6. – Re: item 1:
    What if the provinces haven’t the funds or the will to implement the crime legislation?

    – Is it the threat of the crime bill that is to deter crime?

  7. Paula, thank you for speaking up, thank you for writing this piece and your upcoming book. I welcome any information about how to get involved. This is a chart-topper as far as ‘immoral and harmful for everyone’ legislation goes.

  8. Thank you Paula for writing this excellent piece. As a criminologist and restorative practitioner, I couldn’t agree more!

    It is disheartening that the Harper government now has a majority to push this crime bill through. It would be a horrible and extremely costly mistake to do so.

    Yes we must make our voices heard and do what we can to further educate people about what this bill truly means and to also provide information about effective alternatives like restorative justice.

  9. There is one way only to stop HARPER.We have to protest in the streets,by mail,by phone,by internet ,we have to scream as loud as we can.Even if we go to prison for it.WE ARE FACING A POLICE STATE.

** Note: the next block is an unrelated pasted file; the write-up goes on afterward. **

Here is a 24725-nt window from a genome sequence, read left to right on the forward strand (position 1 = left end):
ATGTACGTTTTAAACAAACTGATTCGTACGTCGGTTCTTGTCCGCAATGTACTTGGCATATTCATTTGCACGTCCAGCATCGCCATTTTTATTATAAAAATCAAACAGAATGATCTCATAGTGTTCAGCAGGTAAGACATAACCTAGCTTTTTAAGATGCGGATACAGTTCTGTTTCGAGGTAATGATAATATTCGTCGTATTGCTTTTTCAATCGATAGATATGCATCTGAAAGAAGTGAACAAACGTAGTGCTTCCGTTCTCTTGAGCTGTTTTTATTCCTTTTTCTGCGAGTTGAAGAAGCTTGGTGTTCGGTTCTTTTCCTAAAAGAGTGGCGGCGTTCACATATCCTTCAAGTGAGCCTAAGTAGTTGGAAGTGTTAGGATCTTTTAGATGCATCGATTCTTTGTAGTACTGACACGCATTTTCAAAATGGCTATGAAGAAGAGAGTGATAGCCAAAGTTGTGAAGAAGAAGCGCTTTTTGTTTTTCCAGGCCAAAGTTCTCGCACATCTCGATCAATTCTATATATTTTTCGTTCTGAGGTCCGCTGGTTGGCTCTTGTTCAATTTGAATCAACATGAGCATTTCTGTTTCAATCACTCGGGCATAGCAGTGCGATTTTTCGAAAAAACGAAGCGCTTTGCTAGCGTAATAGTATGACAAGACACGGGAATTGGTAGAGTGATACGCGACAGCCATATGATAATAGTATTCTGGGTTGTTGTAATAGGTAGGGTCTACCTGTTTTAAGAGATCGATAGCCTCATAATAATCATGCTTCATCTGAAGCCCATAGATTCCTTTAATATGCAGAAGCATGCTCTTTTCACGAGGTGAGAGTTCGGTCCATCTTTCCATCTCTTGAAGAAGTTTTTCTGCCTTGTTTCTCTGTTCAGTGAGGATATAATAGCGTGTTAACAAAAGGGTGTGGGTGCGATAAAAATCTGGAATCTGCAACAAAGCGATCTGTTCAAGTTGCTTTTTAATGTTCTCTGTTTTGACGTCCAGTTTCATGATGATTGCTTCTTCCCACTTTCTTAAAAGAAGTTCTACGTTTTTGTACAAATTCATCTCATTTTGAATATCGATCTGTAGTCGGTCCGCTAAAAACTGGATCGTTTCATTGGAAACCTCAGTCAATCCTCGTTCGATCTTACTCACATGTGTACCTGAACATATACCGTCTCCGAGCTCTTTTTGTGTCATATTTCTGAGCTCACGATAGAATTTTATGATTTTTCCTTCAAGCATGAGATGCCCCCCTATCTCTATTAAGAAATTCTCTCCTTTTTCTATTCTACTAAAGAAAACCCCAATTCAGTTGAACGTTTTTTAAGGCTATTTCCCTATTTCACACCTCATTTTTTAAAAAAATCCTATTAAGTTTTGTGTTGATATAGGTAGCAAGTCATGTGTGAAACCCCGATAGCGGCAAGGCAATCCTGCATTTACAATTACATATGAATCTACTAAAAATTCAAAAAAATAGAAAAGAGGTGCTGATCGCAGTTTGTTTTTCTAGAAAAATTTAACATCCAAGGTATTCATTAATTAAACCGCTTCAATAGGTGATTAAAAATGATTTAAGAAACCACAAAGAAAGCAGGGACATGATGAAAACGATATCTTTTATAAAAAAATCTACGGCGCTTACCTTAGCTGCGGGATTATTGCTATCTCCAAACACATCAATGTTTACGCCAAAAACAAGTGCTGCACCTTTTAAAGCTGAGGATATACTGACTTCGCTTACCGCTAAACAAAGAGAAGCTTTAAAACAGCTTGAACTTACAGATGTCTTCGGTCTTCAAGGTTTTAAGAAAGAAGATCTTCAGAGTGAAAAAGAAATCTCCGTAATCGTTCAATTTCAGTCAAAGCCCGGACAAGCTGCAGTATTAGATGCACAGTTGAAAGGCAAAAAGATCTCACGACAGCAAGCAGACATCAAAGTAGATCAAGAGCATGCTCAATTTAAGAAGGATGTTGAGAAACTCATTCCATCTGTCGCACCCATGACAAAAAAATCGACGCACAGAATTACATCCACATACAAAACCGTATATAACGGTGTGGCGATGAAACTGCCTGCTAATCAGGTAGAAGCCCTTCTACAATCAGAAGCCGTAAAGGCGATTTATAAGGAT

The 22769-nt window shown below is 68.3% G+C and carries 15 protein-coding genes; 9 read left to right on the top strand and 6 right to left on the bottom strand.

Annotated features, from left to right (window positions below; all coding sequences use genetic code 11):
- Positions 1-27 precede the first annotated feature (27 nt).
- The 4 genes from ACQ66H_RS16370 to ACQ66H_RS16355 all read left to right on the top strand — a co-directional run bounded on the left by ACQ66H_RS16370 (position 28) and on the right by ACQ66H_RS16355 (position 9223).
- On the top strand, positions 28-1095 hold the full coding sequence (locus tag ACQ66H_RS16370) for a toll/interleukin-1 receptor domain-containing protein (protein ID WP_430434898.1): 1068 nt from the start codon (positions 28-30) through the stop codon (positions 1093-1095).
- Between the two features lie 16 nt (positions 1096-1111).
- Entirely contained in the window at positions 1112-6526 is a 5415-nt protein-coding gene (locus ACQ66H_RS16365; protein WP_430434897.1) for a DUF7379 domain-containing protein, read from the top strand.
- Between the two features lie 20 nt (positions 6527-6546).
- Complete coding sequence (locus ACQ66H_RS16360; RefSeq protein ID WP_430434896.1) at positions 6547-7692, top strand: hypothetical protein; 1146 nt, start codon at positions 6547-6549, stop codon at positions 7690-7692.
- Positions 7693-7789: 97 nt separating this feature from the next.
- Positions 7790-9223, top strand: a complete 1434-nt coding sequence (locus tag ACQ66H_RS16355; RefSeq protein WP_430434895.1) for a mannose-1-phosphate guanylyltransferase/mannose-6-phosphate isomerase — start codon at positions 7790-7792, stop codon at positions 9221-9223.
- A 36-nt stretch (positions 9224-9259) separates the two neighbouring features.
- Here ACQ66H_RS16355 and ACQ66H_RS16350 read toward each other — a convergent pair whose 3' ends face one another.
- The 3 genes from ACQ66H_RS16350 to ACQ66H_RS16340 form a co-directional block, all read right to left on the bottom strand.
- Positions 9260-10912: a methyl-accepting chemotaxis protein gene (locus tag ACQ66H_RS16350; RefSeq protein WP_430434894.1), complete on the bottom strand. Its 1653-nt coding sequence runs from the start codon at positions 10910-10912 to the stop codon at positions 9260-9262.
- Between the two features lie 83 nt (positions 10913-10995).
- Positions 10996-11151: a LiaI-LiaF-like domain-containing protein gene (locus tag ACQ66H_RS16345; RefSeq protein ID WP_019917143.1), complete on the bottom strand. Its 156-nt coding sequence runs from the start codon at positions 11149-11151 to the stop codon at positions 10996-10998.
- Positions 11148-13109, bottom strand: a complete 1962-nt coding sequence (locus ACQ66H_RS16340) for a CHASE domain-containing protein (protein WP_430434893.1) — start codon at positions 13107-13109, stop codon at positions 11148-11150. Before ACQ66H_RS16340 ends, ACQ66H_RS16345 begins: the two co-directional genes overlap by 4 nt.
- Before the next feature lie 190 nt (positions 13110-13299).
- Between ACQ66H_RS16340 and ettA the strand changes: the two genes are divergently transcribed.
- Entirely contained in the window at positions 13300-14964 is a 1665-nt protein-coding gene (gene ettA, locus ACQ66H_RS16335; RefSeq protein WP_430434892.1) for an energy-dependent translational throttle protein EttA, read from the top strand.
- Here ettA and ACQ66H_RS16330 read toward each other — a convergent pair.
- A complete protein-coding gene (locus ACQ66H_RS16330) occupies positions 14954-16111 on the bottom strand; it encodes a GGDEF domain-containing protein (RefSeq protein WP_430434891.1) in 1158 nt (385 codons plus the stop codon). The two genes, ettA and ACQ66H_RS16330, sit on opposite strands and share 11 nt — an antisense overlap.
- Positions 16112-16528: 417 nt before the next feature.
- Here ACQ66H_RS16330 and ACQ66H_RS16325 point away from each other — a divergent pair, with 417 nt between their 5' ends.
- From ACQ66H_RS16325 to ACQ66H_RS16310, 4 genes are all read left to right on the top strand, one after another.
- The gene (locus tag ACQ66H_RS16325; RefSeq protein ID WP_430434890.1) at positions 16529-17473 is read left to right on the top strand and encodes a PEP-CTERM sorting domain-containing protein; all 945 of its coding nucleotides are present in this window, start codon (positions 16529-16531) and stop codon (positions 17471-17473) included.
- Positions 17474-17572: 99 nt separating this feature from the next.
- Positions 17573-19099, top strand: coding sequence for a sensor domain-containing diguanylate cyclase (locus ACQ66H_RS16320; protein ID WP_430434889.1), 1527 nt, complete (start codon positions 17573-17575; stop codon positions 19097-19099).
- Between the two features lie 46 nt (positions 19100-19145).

10. Great article, Paula, and I look forward to the book. Some very insightful comments have been made as well. Elizabeth poses some interesting questions about our federation. Federal crime legislation must be implemented by the provinces but they are generally consulted on proposed reforms and provide feedback on implementation issues. I am not sure that provincial governments have had a chance to cost the impact of this legislation on the provincial taxpayers. Most of the costs of this massive overhaul will be borne by the provinces and, in turn, the provincial taxpayers, who also might like a voice in whether this is the best use of their resources to make streets and communities safer. The number of new offenders coming into custody will overwhelm already crowded facilities and require massive prison construction efforts to meet minimum international and domestic standards. Some are calling on Parliament to delay proclaming Bill C-10 in force until provinces, territories, and federal governments can assure Parliament that the increase in offenders can be accommodated without exceeding 100% of the available prison capacity and without inflating the debt.